Comment: The return of left and right

I don’t know if you’ve noticed, but newspaper headlines are changing. When BP posted its profits earlier this week, newspapers of all stripes – the Express and the Daily Mail included – started to sound like the Socialist Worker.

“Should something be done to reduce BP’s profit-making ability?” asked one. “Call for windfall tax on BP’s obscene £37 million a day” went another.

If further proof of an economic downturn were needed, you just need to look at newspaper headlines. As the financial prognosis gets worse, editorials veer slowly leftwards.

There’s no surprise in this. Newspapers and websites appeal to their readers, and readers are feeling the pinch, meaning it’s the media’s job to express their frustration. But the next few years – if that’s how long this period lasts – will go a long way to disproving the increasingly tired suggestion that left and right are irrelevant terms.

The very fact anyone even dared suggest such a thing is merely an indication of how good we’ve had it: Well over a decade of uninterrupted growth. Gradually expanding TV screens, house extensions and waistlines. A government which – for all its faults – had some success in harnessing private investment and directing it towards better hospitals. All these things combined to give people the impression left and right were old words no longer relevant to a society which had a different set of issues, like immigration, the environment and crime.

Times don’t look so rosy now. Suddenly questions of how resources are distributed are coming back in to fashion, because we have less of what we’re used to and we’d like to have more. These are questions of left and right. There are no other words for it. The Conservatives have become as wary of being described as right wing as Labour are of being called left wing. As for the Liberal Democrats, they put a good amount of effort into convincing people the old paradigm of right vs left was over – to be replaced by authoritarianism vs liberalism. But the priorities of commentators and the calculations of politicians have not made these words disappear, and now that they are returning it’s important to know what they mean, and to know their limits.

Speaking to a shadow Cabinet secretary the other day, he insisted – albeit rather hesitantly – on describing pro-Europeans as left wing and Eurosceptics as right wing. In debates on abortion or stem cell research it’s quite common to describe the pro-choice lobby as left wing and anti-abortionists as right wing. Now it’s possible there’s a tendency for those who believe in income redistribution to have greater sympathy for women’s rights or international cooperation, but there’s no necessary connection. Our use of these words beyond their ability conveys a serious meaning is half the reason their use has become antiquated and vague.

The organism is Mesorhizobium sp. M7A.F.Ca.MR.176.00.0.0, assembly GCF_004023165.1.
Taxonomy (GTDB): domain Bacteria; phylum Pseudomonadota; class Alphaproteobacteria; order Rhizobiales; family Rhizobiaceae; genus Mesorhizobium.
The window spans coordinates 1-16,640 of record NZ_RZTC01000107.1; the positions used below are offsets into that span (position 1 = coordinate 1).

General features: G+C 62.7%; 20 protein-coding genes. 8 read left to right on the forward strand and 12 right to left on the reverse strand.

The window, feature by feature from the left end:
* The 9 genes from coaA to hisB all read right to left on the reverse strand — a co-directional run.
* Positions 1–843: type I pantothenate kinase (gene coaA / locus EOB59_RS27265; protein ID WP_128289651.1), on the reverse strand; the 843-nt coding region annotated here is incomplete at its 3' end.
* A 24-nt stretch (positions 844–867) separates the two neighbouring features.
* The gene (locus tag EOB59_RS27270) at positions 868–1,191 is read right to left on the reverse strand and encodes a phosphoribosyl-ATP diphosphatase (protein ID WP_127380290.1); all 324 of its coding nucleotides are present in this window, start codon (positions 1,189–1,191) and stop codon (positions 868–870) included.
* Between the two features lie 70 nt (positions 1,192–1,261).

Many on the left shudder with horror at the government’s anti-terror strategy, asking how a Labour government could be so authoritarian as to impose 42-day detention or throw elderly activists out of its conference for heckling. But there’s nothing particularly left wing about civil liberties. Civil liberties are about the relationship of the individual to the state, not income distribution. Both left and right had their own disastrous historical dalliances with authoritarianism and neither of them can lay claim to personal political freedom.

Questions of left and right are about economics and very little else. When we expand their use to other issues we do our allies and opponents a disservice. Humans are an endlessly complex animal, and there’s nothing in someone’s views on capital gains tax to hint at their opinions on abortion. We have the right – some might say the duty – to address each issue on its own terms, not sign up to broad opposing tribes.

As the front pages of the newspapers start to look more like the business pages, differing economic viewpoints will become more and more important. We are seeing it today with reports Alistair Darling is sat in the Treasury weighing up the pros and cons of slapping a tax windfall on energy companies. I challenge anyone to describe that decision without reverting to questions of left and right. Do we take from rich companies to give to low income families, scared of shivering their way through the winter? Or do we believe the money they earned is theirs and governments have no right to unilaterally take their profit for their own moral or political purposes?

These are big questions, a labyrinth of practical and philosophical judgments. You will hear more and more of them over the coming months, but don’t get the impression they ever went away. They were just resting, waiting for the bad times to come again.

Ian Dunt